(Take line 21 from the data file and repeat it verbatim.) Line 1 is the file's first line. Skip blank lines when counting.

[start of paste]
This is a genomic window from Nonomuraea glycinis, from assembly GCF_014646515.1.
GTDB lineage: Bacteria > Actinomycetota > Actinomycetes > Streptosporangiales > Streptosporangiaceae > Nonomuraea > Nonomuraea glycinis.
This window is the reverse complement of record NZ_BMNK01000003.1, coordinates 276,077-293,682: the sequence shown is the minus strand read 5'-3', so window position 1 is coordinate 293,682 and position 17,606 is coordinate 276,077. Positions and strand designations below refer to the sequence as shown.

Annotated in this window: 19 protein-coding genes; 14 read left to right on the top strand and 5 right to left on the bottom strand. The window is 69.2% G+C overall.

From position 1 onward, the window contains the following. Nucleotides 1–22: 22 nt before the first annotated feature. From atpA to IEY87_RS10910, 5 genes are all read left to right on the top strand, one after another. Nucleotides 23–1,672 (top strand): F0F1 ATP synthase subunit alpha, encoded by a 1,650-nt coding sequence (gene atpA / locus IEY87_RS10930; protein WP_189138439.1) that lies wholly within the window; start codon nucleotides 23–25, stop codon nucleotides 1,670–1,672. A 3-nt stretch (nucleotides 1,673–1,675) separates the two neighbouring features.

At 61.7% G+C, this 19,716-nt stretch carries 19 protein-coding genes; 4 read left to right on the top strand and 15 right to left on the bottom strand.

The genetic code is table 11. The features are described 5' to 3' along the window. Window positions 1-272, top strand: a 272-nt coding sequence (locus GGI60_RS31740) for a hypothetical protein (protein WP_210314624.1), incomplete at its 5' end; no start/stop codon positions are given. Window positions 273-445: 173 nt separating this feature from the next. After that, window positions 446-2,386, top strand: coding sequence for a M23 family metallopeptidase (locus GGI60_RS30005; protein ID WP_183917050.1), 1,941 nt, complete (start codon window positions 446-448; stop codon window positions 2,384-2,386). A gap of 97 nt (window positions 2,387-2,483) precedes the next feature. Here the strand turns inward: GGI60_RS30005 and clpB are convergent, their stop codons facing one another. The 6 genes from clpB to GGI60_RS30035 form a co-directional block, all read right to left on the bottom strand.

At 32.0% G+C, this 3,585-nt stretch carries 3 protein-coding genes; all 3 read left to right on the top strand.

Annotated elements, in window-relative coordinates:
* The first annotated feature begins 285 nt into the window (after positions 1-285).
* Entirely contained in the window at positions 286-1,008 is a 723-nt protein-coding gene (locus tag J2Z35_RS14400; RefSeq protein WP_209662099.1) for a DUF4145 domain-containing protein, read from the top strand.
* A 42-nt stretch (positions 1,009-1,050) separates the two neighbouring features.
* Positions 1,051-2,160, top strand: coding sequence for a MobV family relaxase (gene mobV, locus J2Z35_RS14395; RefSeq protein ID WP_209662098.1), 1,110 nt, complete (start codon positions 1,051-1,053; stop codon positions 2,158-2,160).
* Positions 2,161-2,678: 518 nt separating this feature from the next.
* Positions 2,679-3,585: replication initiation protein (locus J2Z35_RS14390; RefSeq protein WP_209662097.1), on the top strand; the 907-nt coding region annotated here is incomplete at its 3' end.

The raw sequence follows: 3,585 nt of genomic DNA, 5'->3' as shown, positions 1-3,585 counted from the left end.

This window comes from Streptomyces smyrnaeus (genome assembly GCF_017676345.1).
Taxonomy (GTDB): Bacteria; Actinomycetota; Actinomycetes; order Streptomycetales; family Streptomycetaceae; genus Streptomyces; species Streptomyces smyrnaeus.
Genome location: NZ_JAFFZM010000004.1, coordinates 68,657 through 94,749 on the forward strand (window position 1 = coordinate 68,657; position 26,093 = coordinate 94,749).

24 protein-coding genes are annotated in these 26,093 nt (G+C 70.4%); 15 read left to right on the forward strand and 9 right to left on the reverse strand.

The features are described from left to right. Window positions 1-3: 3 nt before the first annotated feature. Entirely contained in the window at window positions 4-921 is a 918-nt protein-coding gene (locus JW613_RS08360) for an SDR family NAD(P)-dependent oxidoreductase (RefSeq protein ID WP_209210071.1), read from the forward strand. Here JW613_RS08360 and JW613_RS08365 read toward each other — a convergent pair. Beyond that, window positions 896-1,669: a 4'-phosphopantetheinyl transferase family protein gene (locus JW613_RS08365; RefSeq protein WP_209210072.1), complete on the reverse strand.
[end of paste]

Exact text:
The features are described from left to right. Window positions 1-3: 3 nt before the first annotated feature. Entirely contained in the window at window positions 4-921 is a 918-nt protein-coding gene (locus JW613_RS08360) for an SDR family NAD(P)-dependent oxidoreductase (RefSeq protein ID WP_209210071.1), read from the forward strand. Here JW613_RS08360 and JW613_RS08365 read toward each other — a convergent pair. Beyond that, window positions 896-1,669: a 4'-phosphopantetheinyl transferase family protein gene (locus JW613_RS08365; RefSeq protein WP_209210072.1), complete on the reverse strand.